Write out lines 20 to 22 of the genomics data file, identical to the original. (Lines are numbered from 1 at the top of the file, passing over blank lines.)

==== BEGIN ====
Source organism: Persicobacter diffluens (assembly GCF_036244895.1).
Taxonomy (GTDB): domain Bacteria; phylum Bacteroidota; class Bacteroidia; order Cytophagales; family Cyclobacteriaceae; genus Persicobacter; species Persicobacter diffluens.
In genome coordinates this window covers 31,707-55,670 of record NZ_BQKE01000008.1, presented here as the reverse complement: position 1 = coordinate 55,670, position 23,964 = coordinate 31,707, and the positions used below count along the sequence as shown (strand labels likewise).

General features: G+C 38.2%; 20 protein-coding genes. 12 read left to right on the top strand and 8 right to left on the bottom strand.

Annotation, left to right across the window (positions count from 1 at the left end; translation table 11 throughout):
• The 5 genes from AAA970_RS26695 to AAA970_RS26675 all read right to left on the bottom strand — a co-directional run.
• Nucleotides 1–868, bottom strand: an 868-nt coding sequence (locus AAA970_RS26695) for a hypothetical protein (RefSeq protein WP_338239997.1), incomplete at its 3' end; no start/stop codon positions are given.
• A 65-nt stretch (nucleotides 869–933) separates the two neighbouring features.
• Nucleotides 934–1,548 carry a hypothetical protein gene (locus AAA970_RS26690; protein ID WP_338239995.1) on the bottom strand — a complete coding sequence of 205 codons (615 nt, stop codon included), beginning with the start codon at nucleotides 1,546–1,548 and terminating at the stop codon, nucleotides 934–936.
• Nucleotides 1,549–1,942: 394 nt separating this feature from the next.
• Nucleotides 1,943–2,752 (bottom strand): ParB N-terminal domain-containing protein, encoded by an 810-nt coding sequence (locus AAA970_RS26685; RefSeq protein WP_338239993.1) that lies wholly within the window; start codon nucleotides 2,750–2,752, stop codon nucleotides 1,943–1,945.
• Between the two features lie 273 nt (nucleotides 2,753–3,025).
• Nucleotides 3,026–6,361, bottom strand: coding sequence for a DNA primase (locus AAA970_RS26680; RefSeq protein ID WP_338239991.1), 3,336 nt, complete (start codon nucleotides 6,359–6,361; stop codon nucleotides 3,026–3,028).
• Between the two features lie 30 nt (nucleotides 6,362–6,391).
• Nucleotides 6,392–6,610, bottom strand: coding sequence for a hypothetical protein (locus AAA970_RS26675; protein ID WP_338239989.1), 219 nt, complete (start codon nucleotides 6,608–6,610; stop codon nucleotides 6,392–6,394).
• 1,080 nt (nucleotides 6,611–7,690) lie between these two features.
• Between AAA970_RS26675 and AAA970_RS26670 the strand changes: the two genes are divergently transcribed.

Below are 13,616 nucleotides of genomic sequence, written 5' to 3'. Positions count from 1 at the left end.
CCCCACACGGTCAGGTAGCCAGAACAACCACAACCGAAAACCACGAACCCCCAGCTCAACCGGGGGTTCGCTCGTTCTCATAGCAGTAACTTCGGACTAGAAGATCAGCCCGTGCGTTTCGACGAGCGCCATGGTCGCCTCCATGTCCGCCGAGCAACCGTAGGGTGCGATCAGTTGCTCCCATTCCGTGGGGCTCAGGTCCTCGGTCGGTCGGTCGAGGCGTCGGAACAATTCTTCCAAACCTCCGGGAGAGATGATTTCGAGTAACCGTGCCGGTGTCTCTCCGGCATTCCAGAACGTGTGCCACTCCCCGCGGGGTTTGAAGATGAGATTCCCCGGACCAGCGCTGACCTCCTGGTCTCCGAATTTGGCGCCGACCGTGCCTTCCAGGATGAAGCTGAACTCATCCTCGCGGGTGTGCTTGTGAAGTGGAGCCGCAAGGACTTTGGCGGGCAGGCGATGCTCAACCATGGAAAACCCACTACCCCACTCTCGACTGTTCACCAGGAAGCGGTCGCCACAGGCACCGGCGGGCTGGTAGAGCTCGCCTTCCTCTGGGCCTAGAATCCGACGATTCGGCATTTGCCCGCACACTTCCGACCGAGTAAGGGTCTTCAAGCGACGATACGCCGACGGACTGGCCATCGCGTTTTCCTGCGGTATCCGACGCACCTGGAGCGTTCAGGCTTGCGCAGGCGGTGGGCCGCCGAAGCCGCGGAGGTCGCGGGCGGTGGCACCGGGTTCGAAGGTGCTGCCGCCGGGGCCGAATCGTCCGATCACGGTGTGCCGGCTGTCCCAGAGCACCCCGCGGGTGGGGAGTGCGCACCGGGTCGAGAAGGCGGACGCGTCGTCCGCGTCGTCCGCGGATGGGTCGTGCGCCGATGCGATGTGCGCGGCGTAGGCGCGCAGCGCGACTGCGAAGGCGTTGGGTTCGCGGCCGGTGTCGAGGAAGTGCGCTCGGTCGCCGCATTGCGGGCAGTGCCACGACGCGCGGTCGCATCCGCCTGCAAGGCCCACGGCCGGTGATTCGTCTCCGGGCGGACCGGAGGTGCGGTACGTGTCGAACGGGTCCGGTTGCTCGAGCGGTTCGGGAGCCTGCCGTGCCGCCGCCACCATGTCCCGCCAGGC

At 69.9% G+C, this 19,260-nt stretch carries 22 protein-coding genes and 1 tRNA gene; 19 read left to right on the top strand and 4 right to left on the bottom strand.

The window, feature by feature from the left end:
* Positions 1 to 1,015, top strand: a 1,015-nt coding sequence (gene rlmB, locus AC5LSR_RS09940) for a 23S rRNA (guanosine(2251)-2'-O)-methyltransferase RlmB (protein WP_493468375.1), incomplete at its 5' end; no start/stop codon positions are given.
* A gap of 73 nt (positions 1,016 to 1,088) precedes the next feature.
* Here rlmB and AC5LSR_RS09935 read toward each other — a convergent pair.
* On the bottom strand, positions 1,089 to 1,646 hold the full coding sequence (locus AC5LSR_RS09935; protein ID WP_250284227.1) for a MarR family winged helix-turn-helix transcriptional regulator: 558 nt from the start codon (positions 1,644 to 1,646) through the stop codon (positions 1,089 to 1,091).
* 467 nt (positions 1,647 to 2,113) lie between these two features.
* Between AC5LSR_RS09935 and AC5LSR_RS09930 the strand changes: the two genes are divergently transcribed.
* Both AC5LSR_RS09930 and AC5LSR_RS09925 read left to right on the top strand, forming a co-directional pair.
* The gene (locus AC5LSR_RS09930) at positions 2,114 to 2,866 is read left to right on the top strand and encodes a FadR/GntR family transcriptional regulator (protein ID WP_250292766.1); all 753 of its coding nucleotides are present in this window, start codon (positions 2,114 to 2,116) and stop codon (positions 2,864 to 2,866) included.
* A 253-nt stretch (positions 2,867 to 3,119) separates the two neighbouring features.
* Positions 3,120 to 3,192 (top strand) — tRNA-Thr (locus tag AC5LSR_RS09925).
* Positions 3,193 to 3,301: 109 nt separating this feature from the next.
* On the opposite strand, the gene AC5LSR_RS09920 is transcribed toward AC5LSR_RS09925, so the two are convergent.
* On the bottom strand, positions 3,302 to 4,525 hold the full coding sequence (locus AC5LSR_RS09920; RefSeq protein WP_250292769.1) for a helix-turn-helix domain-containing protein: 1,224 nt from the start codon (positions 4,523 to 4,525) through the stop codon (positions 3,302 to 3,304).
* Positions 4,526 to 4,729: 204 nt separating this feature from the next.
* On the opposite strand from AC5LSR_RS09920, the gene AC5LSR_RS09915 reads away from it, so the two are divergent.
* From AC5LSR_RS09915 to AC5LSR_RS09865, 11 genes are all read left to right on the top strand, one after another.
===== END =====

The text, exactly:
At 69.9% G+C, this 19,260-nt stretch carries 22 protein-coding genes and 1 tRNA gene; 19 read left to right on the top strand and 4 right to left on the bottom strand.

The window, feature by feature from the left end:
* Positions 1 to 1,015, top strand: a 1,015-nt coding sequence (gene rlmB, locus AC5LSR_RS09940) for a 23S rRNA (guanosine(2251)-2'-O)-methyltransferase RlmB (protein WP_493468375.1), incomplete at its 5' end; no start/stop codon positions are given.